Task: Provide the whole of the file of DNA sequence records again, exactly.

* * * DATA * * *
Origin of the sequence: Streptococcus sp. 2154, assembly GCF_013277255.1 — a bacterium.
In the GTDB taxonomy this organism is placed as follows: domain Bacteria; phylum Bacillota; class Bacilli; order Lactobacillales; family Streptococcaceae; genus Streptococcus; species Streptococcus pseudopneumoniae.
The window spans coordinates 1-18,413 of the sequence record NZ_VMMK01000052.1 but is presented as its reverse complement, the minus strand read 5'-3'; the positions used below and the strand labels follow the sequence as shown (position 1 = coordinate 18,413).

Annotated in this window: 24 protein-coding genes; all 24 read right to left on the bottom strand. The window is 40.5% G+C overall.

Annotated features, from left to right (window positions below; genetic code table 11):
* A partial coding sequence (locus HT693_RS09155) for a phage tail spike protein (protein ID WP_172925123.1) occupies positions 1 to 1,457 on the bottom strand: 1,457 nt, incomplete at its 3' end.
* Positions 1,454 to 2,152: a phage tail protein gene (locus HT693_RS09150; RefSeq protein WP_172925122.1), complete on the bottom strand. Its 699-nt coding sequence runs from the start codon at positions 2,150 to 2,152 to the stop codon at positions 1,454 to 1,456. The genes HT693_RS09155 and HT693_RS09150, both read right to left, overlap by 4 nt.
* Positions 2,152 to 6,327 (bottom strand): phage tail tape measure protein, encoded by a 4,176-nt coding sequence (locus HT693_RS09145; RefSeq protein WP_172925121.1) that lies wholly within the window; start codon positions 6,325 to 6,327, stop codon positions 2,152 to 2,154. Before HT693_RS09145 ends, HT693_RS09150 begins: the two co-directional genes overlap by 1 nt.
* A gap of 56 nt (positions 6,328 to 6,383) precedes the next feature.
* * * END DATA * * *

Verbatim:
Origin of the sequence: Streptococcus sp. 2154, assembly GCF_013277255.1 — a bacterium.
In the GTDB taxonomy this organism is placed as follows: domain Bacteria; phylum Bacillota; class Bacilli; order Lactobacillales; family Streptococcaceae; genus Streptococcus; species Streptococcus pseudopneumoniae.
The window spans coordinates 1-18,413 of the sequence record NZ_VMMK01000052.1 but is presented as its reverse complement, the minus strand read 5'-3'; the positions used below and the strand labels follow the sequence as shown (position 1 = coordinate 18,413).

Annotated in this window: 24 protein-coding genes; all 24 read right to left on the bottom strand. The window is 40.5% G+C overall.

Annotated features, from left to right (window positions below; genetic code table 11):
* A partial coding sequence (locus HT693_RS09155) for a phage tail spike protein (protein ID WP_172925123.1) occupies positions 1 to 1,457 on the bottom strand: 1,457 nt, incomplete at its 3' end.
* Positions 1,454 to 2,152: a phage tail protein gene (locus HT693_RS09150; RefSeq protein WP_172925122.1), complete on the bottom strand. Its 699-nt coding sequence runs from the start codon at positions 2,150 to 2,152 to the stop codon at positions 1,454 to 1,456. The genes HT693_RS09155 and HT693_RS09150, both read right to left, overlap by 4 nt.
* Positions 2,152 to 6,327 (bottom strand): phage tail tape measure protein, encoded by a 4,176-nt coding sequence (locus HT693_RS09145; RefSeq protein WP_172925121.1) that lies wholly within the window; start codon positions 6,325 to 6,327, stop codon positions 2,152 to 2,154. Before HT693_RS09145 ends, HT693_RS09150 begins: the two co-directional genes overlap by 1 nt.
* A gap of 56 nt (positions 6,328 to 6,383) precedes the next feature.